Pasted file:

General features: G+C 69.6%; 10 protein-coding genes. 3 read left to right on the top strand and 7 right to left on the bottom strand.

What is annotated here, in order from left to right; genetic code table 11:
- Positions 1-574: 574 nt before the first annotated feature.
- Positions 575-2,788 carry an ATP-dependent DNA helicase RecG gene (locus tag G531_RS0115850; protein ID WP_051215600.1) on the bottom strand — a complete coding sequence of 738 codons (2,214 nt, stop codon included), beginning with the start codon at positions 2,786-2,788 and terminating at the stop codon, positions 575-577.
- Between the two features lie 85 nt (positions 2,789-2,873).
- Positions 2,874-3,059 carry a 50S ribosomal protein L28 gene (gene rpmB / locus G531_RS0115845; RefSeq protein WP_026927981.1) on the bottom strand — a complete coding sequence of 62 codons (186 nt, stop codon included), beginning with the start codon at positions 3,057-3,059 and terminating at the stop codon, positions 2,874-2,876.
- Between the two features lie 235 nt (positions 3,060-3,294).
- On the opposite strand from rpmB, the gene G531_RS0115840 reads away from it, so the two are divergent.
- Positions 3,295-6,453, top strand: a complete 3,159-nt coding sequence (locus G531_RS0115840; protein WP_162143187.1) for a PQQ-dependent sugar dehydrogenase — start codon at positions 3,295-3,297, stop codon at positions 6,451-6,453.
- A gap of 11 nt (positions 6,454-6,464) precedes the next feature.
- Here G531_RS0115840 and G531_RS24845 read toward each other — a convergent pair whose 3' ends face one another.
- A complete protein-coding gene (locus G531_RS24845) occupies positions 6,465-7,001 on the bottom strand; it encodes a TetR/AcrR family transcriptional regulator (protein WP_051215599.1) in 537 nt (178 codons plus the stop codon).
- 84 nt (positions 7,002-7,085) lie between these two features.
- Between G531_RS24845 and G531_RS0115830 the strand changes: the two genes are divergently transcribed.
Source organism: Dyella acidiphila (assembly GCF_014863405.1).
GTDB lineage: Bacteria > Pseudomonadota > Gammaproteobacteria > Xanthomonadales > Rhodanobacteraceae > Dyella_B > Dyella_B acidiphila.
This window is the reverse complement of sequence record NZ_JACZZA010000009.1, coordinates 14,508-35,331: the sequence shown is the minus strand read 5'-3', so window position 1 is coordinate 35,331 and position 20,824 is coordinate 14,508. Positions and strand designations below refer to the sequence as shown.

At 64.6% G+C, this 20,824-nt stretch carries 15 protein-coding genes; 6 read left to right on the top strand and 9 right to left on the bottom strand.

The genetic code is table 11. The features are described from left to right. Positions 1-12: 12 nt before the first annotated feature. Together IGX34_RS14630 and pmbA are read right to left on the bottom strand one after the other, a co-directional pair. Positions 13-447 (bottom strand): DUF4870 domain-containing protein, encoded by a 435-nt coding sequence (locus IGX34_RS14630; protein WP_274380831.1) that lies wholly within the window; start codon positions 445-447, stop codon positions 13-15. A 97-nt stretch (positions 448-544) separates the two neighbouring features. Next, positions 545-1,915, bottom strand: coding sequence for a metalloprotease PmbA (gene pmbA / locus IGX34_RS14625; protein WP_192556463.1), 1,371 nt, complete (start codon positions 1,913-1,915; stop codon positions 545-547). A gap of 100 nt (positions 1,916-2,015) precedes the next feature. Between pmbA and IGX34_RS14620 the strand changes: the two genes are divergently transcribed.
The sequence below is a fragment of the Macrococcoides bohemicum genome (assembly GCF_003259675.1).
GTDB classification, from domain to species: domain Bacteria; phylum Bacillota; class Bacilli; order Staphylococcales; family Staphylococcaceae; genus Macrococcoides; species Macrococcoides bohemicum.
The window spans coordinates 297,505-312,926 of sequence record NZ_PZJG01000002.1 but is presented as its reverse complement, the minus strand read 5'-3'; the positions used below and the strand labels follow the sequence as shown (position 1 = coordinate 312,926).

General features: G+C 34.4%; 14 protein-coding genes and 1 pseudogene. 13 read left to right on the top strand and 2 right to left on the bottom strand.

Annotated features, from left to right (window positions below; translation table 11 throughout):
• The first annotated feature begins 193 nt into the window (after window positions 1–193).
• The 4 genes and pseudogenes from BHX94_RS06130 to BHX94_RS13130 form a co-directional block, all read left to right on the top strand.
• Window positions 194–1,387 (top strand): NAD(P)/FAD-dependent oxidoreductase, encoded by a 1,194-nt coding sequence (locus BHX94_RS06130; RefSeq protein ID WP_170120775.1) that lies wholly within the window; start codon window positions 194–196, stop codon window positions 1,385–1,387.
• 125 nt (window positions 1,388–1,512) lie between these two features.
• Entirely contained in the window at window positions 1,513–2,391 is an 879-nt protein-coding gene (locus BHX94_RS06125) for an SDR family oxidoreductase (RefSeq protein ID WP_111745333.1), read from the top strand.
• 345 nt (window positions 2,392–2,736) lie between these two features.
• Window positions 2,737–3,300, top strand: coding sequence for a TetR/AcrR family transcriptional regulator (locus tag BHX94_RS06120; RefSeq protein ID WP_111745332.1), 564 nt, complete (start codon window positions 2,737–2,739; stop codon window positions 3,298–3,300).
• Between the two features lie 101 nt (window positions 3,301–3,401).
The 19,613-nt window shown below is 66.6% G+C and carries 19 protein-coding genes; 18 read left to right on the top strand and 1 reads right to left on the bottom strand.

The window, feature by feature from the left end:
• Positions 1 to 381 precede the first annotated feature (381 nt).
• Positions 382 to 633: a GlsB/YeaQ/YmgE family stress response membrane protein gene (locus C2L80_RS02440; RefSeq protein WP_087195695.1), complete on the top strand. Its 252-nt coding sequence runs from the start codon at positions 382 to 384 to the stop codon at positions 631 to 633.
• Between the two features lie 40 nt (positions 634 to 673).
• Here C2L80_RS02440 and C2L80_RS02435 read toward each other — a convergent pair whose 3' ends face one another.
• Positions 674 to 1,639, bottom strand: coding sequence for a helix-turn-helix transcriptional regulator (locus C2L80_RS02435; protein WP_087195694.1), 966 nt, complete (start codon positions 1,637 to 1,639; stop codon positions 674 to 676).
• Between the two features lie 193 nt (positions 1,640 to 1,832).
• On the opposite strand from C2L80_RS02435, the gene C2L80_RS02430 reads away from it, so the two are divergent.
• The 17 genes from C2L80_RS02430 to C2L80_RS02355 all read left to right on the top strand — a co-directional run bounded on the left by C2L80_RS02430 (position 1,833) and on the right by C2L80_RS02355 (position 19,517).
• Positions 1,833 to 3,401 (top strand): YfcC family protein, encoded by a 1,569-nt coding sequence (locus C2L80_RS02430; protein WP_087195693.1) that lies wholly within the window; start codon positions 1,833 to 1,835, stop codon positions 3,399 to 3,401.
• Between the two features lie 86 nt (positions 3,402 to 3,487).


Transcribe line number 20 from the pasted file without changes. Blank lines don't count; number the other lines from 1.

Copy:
The sequence below is a fragment of the Macrococcoides bohemicum genome (assembly GCF_003259675.1).